Circular Economy: A Prerequisite for Climate Neutrality
There is a carrying biocapacity for human life on the planet. We can measure it through the life-sustaining resources that Earth can provide us each year. Currently, our ecological footprint is about one and a half times our Earth’s biocapacity. By 2050, it is expected that an equivalent of three Earths will be needed to sustain our way of life. Global consumption of virgin materials such as biomass, metals and minerals is expected to double over the next 40 years. Meanwhile, our annual waste generation is expected to jump 70% by 2050. Our insatiable demand for Earth’s natural resources is untenable and our throwaway economy now poses a threat to our planet’s very future. In order to avoid climate breakdown, we must act now – and swiftly. Rethinking the way we produce, consume and exchange, therefore, is now a critical step in our course to achieving a more circular economy and, in turn, a more sustainable world.
What is a circular economy?
A circular economy is one which intends to ‘design waste out’. In fact, a circular economy is based on the principle that there is no such thing as waste at all. To achieve circularity, products must be designed to last (and good quality materials must be used too) and then optimised for a cycle of disassembly and reuse that makes it easier to transform and renew them. A circular system distinguishes itself from the activities of disposal and recycling, where large amounts of energy and labour are lost and waste simply ends up being buried in the ground or incinerated. The goal of a circular economy is to preserve and enhance the world’s natural capital by controlling the supply of its finite stocks and balancing renewable resource flows.
It helps to compare a circular economy with a linear economy. A linear economy follows a “Take-Make-Waste” model, which means that raw materials are collected, transformed into products and then used until their end-of-life and finally discarded as waste. In a linear system, value is created by producing and selling as many products as possible.
- Take: New (virgin) raw materials are extracted. This process often involves significant energy and results in the emission of greenhouse gases and the degradation of the natural environment from which the raw materials are extracted.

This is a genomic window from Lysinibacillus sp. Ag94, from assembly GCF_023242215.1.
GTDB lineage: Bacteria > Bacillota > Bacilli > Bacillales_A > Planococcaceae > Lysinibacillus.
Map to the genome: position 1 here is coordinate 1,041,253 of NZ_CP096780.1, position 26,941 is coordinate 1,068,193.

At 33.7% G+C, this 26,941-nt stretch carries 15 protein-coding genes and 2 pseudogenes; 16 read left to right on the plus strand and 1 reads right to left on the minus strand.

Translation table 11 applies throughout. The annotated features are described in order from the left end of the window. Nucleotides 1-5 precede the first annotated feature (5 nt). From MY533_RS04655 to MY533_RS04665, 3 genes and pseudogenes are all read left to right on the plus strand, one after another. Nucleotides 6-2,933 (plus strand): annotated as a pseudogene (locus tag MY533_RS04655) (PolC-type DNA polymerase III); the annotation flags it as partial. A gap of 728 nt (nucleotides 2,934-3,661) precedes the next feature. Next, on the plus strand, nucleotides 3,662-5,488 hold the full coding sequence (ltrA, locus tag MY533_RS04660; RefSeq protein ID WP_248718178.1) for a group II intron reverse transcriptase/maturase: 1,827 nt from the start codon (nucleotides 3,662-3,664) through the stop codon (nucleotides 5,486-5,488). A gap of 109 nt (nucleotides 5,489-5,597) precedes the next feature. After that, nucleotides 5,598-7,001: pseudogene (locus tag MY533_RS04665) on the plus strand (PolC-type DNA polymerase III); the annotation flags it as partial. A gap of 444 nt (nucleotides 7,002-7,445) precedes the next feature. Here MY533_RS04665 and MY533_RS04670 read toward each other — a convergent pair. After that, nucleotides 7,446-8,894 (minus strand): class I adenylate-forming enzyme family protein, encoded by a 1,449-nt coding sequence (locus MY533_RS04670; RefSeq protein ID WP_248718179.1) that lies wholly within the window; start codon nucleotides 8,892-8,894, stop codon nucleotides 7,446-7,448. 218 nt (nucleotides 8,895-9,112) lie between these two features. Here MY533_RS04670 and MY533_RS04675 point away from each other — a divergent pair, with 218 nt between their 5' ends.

- Make: Raw materials are then transformed into products that are used for a finite period. Energy is dispensed and waste by-products are accumulated (including further greenhouse gas emissions) during this phase.
- Waste: Products are finally discarded as waste at the end of their useful life (where further greenhouse gas emissions and pollution are released at the disposal stage).
Advancing our society towards more circular business models
Today, our economic systems are predominantly linear. In the past century, as we have scaled these systems, our utilisation rates of raw materials have exploded. In the last 50 years alone, we have more than tripled our raw material use. Moreover, an estimated 90% of what we currently take from Earth currently goes to waste, with just 8.6% recycled. Transitioning to a truly circular economy, therefore, requires urgent and large-scale action. Not just from all parts of government but also from society at large. National and local governments need to create the overarching supportive framework for the transition to a circular economy which combines a strong consumer-focused educational and public lobbying campaign with new rules and incentives for businesses. Such new circularity frameworks will encourage consumers to make more sustainability-driven choices that compel a more sustainability-driven response from businesses who will be motivated to incorporate far greater circularity within their business models. The good news is that we are already heading in the right direction.
Circular business models promote economic systems where the value of products, materials and other resources is maintained for as long as possible. Resources that no longer have usefulness in one economic activity become inputs into another. In this way circular business models progressively seek to decouple economic activities from the consumption of Earth’s finite resources, reducing dependency on virgin raw materials and exposure to resource price volatility while providing new business opportunities. These business models seek to build more resilient and durable incentive systems that are good for both productivity and the planet. For citizens, circular business models provide high quality, functional and safe products, which are efficient and affordable, last longer and are designed for reuse, repair and high-quality recycling.
In contrast to the linear economy’s “Take-Make-Waste” model, the circular economy enforces a “Make-Use-Recycle” model. In this context, however, “Recycle” does not just refer to the industrial act of recycling but is intended to refer to a number of “Value-Recovery” models including Reuse, Repair, Refurbish, Remanufacture, Repurpose and Recycle.
This Featured Article has been produced by Sustainable Market Strategies. Rize ETF Ltd make no representations or warranties of any kind, express or implied, about the completeness, accuracy, reliability or suitability of the information contained in this article.
 European Union, “Communication from the Commission to the European Parliament, The Council, The European Economic and Social Committee and The Committee of The Regions: A New Circular Economy Action Plan for a cleaner and more competitive Europe”, 2020. Available at: https://eur-lex.europa.eu/legal-content/EN/TXT/?qid=1583933814386&uri=COM:2020:98:FIN
 Circular Online, “Report: ‘Throwaway global economy’ is fuelling climate change”, January 2022. Available at: https://www.circularonline.co.uk/news/report-throwaway-global-economy-is-fuelling-climate-change/